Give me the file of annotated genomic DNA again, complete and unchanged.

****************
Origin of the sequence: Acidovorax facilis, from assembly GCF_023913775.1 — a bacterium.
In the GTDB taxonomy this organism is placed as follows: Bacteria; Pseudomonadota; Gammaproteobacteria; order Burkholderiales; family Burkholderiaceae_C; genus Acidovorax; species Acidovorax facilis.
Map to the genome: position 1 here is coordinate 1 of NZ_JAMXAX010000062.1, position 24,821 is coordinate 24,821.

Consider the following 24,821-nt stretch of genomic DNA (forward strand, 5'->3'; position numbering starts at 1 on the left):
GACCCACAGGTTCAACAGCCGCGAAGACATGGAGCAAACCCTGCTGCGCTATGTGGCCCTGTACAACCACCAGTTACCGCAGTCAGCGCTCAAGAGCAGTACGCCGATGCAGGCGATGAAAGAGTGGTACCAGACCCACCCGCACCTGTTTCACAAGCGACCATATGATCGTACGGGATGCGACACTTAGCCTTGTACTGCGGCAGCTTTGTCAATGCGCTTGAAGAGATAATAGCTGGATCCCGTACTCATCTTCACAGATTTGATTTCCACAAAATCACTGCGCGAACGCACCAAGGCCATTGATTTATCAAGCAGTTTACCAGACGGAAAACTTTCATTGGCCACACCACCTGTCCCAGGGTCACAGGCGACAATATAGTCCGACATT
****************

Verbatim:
Origin of the sequence: Acidovorax facilis, from assembly GCF_023913775.1 — a bacterium.
In the GTDB taxonomy this organism is placed as follows: Bacteria; Pseudomonadota; Gammaproteobacteria; order Burkholderiales; family Burkholderiaceae_C; genus Acidovorax; species Acidovorax facilis.
Map to the genome: position 1 here is coordinate 1 of NZ_JAMXAX010000062.1, position 24,821 is coordinate 24,821.

Consider the following 24,821-nt stretch of genomic DNA (forward strand, 5'->3'; position numbering starts at 1 on the left):
GACCCACAGGTTCAACAGCCGCGAAGACATGGAGCAAACCCTGCTGCGCTATGTGGCCCTGTACAACCACCAGTTACCGCAGTCAGCGCTCAAGAGCAGTACGCCGATGCAGGCGATGAAAGAGTGGTACCAGACCCACCCGCACCTGTTTCACAAGCGACCATATGATCGTACGGGATGCGACACTTAGCCTTGTACTGCGGCAGCTTTGTCAATGCGCTTGAAGAGATAATAGCTGGATCCCGTACTCATCTTCACAGATTTGATTTCCACAAAATCACTGCGCGAACGCACCAAGGCCATTGATTTATCAAGCAGTTTACCAGACGGAAAACTTTCATTGGCCACACCACCTGTCCCAGGGTCACAGGCGACAATATAGTCCGACATT